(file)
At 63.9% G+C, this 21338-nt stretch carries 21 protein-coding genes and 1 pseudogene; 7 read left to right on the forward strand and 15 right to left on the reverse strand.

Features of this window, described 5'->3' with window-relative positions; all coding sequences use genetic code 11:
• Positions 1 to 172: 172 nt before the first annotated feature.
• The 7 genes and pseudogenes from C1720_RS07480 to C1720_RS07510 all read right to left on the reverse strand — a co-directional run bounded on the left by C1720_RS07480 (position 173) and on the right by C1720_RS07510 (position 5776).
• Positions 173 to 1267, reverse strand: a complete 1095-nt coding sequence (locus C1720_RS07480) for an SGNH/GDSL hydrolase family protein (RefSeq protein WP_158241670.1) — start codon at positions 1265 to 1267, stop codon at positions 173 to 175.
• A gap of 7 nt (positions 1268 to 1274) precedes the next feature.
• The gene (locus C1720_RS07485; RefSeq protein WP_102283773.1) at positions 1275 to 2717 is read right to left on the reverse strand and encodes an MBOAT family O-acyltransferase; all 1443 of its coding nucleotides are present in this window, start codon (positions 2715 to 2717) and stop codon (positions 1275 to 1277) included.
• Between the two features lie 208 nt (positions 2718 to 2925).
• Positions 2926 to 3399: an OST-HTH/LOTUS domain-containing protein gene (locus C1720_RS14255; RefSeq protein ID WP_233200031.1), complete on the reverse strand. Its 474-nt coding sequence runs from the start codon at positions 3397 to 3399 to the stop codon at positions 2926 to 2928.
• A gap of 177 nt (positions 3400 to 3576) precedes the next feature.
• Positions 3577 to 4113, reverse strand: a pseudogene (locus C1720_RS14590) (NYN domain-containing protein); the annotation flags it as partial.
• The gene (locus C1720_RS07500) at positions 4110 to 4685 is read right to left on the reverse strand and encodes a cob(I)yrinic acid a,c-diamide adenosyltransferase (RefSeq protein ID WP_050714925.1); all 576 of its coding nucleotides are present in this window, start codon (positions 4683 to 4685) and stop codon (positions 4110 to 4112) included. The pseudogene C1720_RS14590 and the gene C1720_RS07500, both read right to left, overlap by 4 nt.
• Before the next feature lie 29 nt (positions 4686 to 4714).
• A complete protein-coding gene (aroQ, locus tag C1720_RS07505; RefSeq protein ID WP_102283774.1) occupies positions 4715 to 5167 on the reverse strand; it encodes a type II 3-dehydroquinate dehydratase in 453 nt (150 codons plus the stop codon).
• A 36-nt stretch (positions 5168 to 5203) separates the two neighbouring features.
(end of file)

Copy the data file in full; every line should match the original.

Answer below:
At 63.9% G+C, this 21338-nt stretch carries 21 protein-coding genes and 1 pseudogene; 7 read left to right on the forward strand and 15 right to left on the reverse strand.

Features of this window, described 5'->3' with window-relative positions; all coding sequences use genetic code 11:
• Positions 1 to 172: 172 nt before the first annotated feature.
• The 7 genes and pseudogenes from C1720_RS07480 to C1720_RS07510 all read right to left on the reverse strand — a co-directional run bounded on the left by C1720_RS07480 (position 173) and on the right by C1720_RS07510 (position 5776).
• Positions 173 to 1267, reverse strand: a complete 1095-nt coding sequence (locus C1720_RS07480) for an SGNH/GDSL hydrolase family protein (RefSeq protein WP_158241670.1) — start codon at positions 1265 to 1267, stop codon at positions 173 to 175.
• A gap of 7 nt (positions 1268 to 1274) precedes the next feature.
• The gene (locus C1720_RS07485; RefSeq protein WP_102283773.1) at positions 1275 to 2717 is read right to left on the reverse strand and encodes an MBOAT family O-acyltransferase; all 1443 of its coding nucleotides are present in this window, start codon (positions 2715 to 2717) and stop codon (positions 1275 to 1277) included.
• Between the two features lie 208 nt (positions 2718 to 2925).
• Positions 2926 to 3399: an OST-HTH/LOTUS domain-containing protein gene (locus C1720_RS14255; RefSeq protein ID WP_233200031.1), complete on the reverse strand. Its 474-nt coding sequence runs from the start codon at positions 3397 to 3399 to the stop codon at positions 2926 to 2928.
• A gap of 177 nt (positions 3400 to 3576) precedes the next feature.
• Positions 3577 to 4113, reverse strand: a pseudogene (locus C1720_RS14590) (NYN domain-containing protein); the annotation flags it as partial.
• The gene (locus C1720_RS07500) at positions 4110 to 4685 is read right to left on the reverse strand and encodes a cob(I)yrinic acid a,c-diamide adenosyltransferase (RefSeq protein ID WP_050714925.1); all 576 of its coding nucleotides are present in this window, start codon (positions 4683 to 4685) and stop codon (positions 4110 to 4112) included. The pseudogene C1720_RS14590 and the gene C1720_RS07500, both read right to left, overlap by 4 nt.
• Before the next feature lie 29 nt (positions 4686 to 4714).
• A complete protein-coding gene (aroQ, locus tag C1720_RS07505; RefSeq protein ID WP_102283774.1) occupies positions 4715 to 5167 on the reverse strand; it encodes a type II 3-dehydroquinate dehydratase in 453 nt (150 codons plus the stop codon).
• A 36-nt stretch (positions 5168 to 5203) separates the two neighbouring features.